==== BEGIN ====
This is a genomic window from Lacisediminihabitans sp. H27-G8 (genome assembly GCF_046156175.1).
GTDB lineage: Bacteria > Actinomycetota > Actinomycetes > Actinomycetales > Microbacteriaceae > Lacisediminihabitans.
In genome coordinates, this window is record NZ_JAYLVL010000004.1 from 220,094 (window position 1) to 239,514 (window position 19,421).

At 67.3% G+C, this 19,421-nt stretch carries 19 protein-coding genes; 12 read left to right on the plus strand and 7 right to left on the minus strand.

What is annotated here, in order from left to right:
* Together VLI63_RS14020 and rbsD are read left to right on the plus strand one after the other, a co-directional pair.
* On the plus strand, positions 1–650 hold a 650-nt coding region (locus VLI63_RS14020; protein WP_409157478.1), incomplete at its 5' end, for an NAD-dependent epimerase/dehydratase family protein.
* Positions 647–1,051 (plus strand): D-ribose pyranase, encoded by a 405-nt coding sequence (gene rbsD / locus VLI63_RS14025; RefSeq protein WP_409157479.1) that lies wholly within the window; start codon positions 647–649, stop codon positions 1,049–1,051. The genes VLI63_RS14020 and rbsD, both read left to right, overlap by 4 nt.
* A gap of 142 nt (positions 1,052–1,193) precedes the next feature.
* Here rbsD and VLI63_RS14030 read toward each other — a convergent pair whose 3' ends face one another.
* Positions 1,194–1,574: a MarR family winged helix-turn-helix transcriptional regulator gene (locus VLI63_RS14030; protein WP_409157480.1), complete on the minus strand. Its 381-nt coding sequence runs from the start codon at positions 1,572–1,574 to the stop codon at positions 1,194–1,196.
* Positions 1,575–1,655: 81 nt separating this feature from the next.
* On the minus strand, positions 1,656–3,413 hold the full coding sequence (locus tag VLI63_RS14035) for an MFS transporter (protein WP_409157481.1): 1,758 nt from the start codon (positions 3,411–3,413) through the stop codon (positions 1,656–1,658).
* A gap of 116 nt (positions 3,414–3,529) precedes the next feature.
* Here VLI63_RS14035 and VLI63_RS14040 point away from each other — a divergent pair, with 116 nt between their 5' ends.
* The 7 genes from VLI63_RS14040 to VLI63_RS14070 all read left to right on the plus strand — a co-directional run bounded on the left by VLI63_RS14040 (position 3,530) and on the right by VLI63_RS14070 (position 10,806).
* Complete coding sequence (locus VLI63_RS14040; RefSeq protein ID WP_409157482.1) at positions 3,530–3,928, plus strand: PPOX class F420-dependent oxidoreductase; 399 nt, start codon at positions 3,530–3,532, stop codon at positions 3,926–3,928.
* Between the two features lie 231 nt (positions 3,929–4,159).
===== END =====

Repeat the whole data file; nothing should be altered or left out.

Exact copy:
This is a genomic window from Lacisediminihabitans sp. H27-G8 (genome assembly GCF_046156175.1).
GTDB lineage: Bacteria > Actinomycetota > Actinomycetes > Actinomycetales > Microbacteriaceae > Lacisediminihabitans.
In genome coordinates, this window is record NZ_JAYLVL010000004.1 from 220,094 (window position 1) to 239,514 (window position 19,421).

At 67.3% G+C, this 19,421-nt stretch carries 19 protein-coding genes; 12 read left to right on the plus strand and 7 right to left on the minus strand.

What is annotated here, in order from left to right:
* Together VLI63_RS14020 and rbsD are read left to right on the plus strand one after the other, a co-directional pair.
* On the plus strand, positions 1–650 hold a 650-nt coding region (locus VLI63_RS14020; protein WP_409157478.1), incomplete at its 5' end, for an NAD-dependent epimerase/dehydratase family protein.
* Positions 647–1,051 (plus strand): D-ribose pyranase, encoded by a 405-nt coding sequence (gene rbsD / locus VLI63_RS14025; RefSeq protein WP_409157479.1) that lies wholly within the window; start codon positions 647–649, stop codon positions 1,049–1,051. The genes VLI63_RS14020 and rbsD, both read left to right, overlap by 4 nt.
* A gap of 142 nt (positions 1,052–1,193) precedes the next feature.
* Here rbsD and VLI63_RS14030 read toward each other — a convergent pair whose 3' ends face one another.
* Positions 1,194–1,574: a MarR family winged helix-turn-helix transcriptional regulator gene (locus VLI63_RS14030; protein WP_409157480.1), complete on the minus strand. Its 381-nt coding sequence runs from the start codon at positions 1,572–1,574 to the stop codon at positions 1,194–1,196.
* Positions 1,575–1,655: 81 nt separating this feature from the next.
* On the minus strand, positions 1,656–3,413 hold the full coding sequence (locus tag VLI63_RS14035) for an MFS transporter (protein WP_409157481.1): 1,758 nt from the start codon (positions 3,411–3,413) through the stop codon (positions 1,656–1,658).
* A gap of 116 nt (positions 3,414–3,529) precedes the next feature.
* Here VLI63_RS14035 and VLI63_RS14040 point away from each other — a divergent pair, with 116 nt between their 5' ends.
* The 7 genes from VLI63_RS14040 to VLI63_RS14070 all read left to right on the plus strand — a co-directional run bounded on the left by VLI63_RS14040 (position 3,530) and on the right by VLI63_RS14070 (position 10,806).
* Complete coding sequence (locus VLI63_RS14040; RefSeq protein ID WP_409157482.1) at positions 3,530–3,928, plus strand: PPOX class F420-dependent oxidoreductase; 399 nt, start codon at positions 3,530–3,532, stop codon at positions 3,926–3,928.
* Between the two features lie 231 nt (positions 3,929–4,159).